The bank said no funds were lost in the falsified wire-transfer requests over the Swift messaging network. The amount involved in the incident, which happened on Tuesday, was not disclosed.
Swift’s global messaging services are used by more than 11,000 financial institutions in more than 200 countries to move trillions worth of dollars a day.
Targeting a central bank will probably to prompt financial organisations to review cyber defences.
“You thwarted an attack but you didn’t actually catch the hackers,” said Tom Kellermann, who previously worked on the World Bank’s security. “That adversary is still out there attempting to exploit the system.”
Bank Negara said all risk control measures worked effectively to handle the incident and it had taken additional safeguards to protect its stakeholders.
The central bank supervises 45 Malaysia commercial banks. It said there was no disruption to other payment and settlement systems.
“All unauthorised transactions were stopped through prompt action in strong collaboration with Swift, other central banks and financial institutions,” the central bank announced. “Financial institutions are also advised to be vigilant of the heightened risk in cybersecurity and continue to strengthen their security safeguards against these incidences.”
Last month, the Russian central bank said unidentified hackers stole US$6 million from a Russian bank last year in an attack using the Swift system.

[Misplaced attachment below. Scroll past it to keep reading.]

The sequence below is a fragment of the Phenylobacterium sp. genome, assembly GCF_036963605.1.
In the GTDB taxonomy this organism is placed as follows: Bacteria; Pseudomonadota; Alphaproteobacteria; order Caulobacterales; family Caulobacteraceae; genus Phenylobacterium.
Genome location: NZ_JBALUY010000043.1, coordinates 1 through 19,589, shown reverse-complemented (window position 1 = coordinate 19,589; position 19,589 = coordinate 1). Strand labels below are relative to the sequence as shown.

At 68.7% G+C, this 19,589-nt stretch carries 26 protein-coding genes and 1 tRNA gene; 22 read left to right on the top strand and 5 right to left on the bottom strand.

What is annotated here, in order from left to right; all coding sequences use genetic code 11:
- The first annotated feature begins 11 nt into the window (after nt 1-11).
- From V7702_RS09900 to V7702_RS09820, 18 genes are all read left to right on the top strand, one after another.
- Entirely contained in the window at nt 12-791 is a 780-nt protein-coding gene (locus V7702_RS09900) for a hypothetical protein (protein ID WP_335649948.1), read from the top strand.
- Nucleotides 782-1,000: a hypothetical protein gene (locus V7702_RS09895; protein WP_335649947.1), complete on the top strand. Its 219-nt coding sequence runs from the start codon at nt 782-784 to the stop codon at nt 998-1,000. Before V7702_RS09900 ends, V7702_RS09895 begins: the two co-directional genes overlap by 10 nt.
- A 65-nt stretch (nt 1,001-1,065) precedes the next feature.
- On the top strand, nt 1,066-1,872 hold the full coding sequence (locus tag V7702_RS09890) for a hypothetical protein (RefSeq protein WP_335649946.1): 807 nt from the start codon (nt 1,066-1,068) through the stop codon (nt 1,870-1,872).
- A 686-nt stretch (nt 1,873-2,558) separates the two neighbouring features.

Swift, the Society for Worldwide Interbank Financial Telecommunication, said it did not comment on individual incidents.
The Brussels-based organisation said last year that digital hacks were becoming increasingly common as hackers used more sophisticated tools and techniques to attack.
“We have no indication that our network and core messaging services have been compromised,” Swift said.
In political news, Malaysia has cut the proposed maximum jail term in a bill prohibiting what the authorities arbitrarily define as “fake” news from 10 to six years. The move comes after an outcry from human rights activists and opposition MPs who say the bill aims to gag dissent ahead of the general election that must be held by August.
The anti-fake news bill, which was presented to parliament on Monday, is being debated by MPs and expected to pass into law next week.
The proposed legislation also calls for a fine of up to 500,000 ringgit (US$129,000).
Legal minister Azalina Othman said the executive had decided to reduce the maximum sentence after facing criticism.
She told MPs that the government would also alter a clause making it a crime to “maliciously” create “fake” news, instead of “knowingly” in the original bill.
Kuala Lumpur is trying to bolster its financial reputation. Picture credit: Pixabay